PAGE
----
Portuguese city unveils 16th-century Torah used by crypto-Jews

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A small city in northeast Portugal unveiled for the first time a 400-year-old Torah scroll that a local contractor had found 10 years ago at a demolition site and kept wrapped up in linen.

The ancient scroll, written on parchment, was put on display in Covilha City Hall on Friday, Portugal’s Diario de Noticias reported. Measuring 98 feet in length and 2 feet in width, the Torah scroll is believed to have been used in secret during the Portuguese Inquisition by crypto-Jews, or so-called New Christians.

The scroll, which is in excellent condition even after centuries of storage in less than ideal conditions, will be taken for preservative storage at the end of the month, the paper reported.

It was discovered during a demolition carried out in 2006, according to the daily. A local contractor, who was not named, was intrigued by the scroll and took it from the site. He kept it rolled up in a bed sheet at his home until earlier this year, when he mentioned it to archaeologists working on a different project, who offered to help him figure out what the object was.

Portugal once had a Jewish population of hundreds of thousands before 1536, when the country initiated its version of the Inquisition – a campaign of persecution led by the Catholic Church and local rulers against non-Christians, who fled the Iberian peninsula en masse or stayed after converting to Christianity under duress.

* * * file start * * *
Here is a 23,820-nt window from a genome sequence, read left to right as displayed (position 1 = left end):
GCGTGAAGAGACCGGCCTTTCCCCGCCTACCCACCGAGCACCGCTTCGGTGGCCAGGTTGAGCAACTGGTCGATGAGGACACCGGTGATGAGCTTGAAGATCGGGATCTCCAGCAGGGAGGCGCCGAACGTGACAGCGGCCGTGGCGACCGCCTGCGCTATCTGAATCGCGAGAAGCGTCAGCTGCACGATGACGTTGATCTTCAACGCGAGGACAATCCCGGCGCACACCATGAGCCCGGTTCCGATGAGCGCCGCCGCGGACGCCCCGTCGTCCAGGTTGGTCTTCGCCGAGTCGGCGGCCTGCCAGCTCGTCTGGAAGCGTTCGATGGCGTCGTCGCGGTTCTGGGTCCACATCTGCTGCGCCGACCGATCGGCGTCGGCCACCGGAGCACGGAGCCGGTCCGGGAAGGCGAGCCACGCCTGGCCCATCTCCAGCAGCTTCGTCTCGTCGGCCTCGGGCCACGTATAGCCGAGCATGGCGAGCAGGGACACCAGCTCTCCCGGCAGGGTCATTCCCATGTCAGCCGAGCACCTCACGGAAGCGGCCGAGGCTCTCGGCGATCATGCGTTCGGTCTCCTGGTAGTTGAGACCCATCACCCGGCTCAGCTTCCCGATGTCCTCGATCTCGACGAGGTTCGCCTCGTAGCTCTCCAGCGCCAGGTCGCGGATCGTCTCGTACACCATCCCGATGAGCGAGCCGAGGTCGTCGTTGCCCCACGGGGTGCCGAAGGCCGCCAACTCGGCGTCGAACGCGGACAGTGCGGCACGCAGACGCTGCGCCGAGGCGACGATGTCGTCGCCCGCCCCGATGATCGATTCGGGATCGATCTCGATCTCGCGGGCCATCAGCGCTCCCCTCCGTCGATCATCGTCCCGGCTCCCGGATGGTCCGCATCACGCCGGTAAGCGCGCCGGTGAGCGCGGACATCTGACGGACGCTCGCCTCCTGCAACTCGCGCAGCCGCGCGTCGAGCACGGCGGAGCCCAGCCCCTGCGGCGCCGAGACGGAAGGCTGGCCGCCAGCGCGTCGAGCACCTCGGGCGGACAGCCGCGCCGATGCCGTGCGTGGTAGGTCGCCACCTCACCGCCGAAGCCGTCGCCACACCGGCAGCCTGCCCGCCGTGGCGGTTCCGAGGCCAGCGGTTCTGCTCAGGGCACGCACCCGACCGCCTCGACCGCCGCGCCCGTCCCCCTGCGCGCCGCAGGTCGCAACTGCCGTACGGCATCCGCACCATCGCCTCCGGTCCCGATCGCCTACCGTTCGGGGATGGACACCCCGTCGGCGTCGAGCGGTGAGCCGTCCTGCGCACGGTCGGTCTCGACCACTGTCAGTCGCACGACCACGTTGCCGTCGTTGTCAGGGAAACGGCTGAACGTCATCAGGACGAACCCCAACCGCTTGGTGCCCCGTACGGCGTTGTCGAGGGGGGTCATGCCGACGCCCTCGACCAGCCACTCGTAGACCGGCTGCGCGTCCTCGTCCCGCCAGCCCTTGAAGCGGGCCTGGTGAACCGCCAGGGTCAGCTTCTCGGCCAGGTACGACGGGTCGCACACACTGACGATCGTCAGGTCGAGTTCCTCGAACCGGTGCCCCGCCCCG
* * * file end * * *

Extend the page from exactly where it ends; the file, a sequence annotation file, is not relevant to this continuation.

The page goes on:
Whereas many of the Jews who fled tried to take certain religious artifacts with them, including Torah scrolls, others hid them before leaving in the hope of retrieving them one day. Others still converted but kept using the artifacts to practice their faith secretly. In some parts of Portugal, this meant risking dispossession, torture and even death. But in other areas, and especially where converted Jews had a major role in trade, local authorities and the church turned a blind eye to Jewish worship, which survived for decades before eventually dying out.

Carlos Madaleno, the coordinator of municipal museums in Covilha, told Diario de Noticias that the old Jewish quarters of the city was no longer in existence when the scroll was used. He said it was likely the possession of forced converts to Christianity who kept the scroll in secret.

“This Torah was found adjacent to a church that was frequented by New Christians, and was built in the 16th century,” he said.

In the town of Trancoso near Covilha, the stone walls of many houses feature well-preserved incisions made after the Portuguese Inquisition. The marks include Hebrew letters that when read inversely spell “Horror” or flattened door frame panels marking the absence of a mezuzah.

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